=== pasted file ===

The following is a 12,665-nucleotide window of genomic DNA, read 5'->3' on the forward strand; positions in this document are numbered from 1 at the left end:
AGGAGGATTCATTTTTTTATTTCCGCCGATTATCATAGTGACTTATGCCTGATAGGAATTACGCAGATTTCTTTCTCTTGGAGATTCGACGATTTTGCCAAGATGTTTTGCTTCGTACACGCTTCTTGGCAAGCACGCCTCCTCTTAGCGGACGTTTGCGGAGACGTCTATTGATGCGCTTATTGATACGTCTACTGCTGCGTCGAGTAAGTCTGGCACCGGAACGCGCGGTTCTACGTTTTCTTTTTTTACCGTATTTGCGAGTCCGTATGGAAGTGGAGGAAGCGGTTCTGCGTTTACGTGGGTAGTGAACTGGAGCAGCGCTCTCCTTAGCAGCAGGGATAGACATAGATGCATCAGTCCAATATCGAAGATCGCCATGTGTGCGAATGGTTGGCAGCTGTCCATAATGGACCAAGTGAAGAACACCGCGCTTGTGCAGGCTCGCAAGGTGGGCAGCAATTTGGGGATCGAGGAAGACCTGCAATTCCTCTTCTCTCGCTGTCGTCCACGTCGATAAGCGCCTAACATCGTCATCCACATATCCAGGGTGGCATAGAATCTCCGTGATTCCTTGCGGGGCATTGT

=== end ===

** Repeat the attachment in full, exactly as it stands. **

The following is a 12,665-nucleotide window of genomic DNA, read 5'->3' on the forward strand; positions in this document are numbered from 1 at the left end:
AGGAGGATTCATTTTTTTATTTCCGCCGATTATCATAGTGACTTATGCCTGATAGGAATTACGCAGATTTCTTTCTCTTGGAGATTCGACGATTTTGCCAAGATGTTTTGCTTCGTACACGCTTCTTGGCAAGCACGCCTCCTCTTAGCGGACGTTTGCGGAGACGTCTATTGATGCGCTTATTGATACGTCTACTGCTGCGTCGAGTAAGTCTGGCACCGGAACGCGCGGTTCTACGTTTTCTTTTTTTACCGTATTTGCGAGTCCGTATGGAAGTGGAGGAAGCGGTTCTGCGTTTACGTGGGTAGTGAACTGGAGCAGCGCTCTCCTTAGCAGCAGGGATAGACATAGATGCATCAGTCCAATATCGAAGATCGCCATGTGTGCGAATGGTTGGCAGCTGTCCATAATGGACCAAGTGAAGAACACCGCGCTTGTGCAGGCTCGCAAGGTGGGCAGCAATTTGGGGATCGAGGAAGACCTGCAATTCCTCTTCTCTCGCTGTCGTCCACGTCGATAAGCGCCTAACATCGTCATCCACATATCCAGGGTGGCATAGAATCTCCGTGATTCCTTGCGGGGCATTGT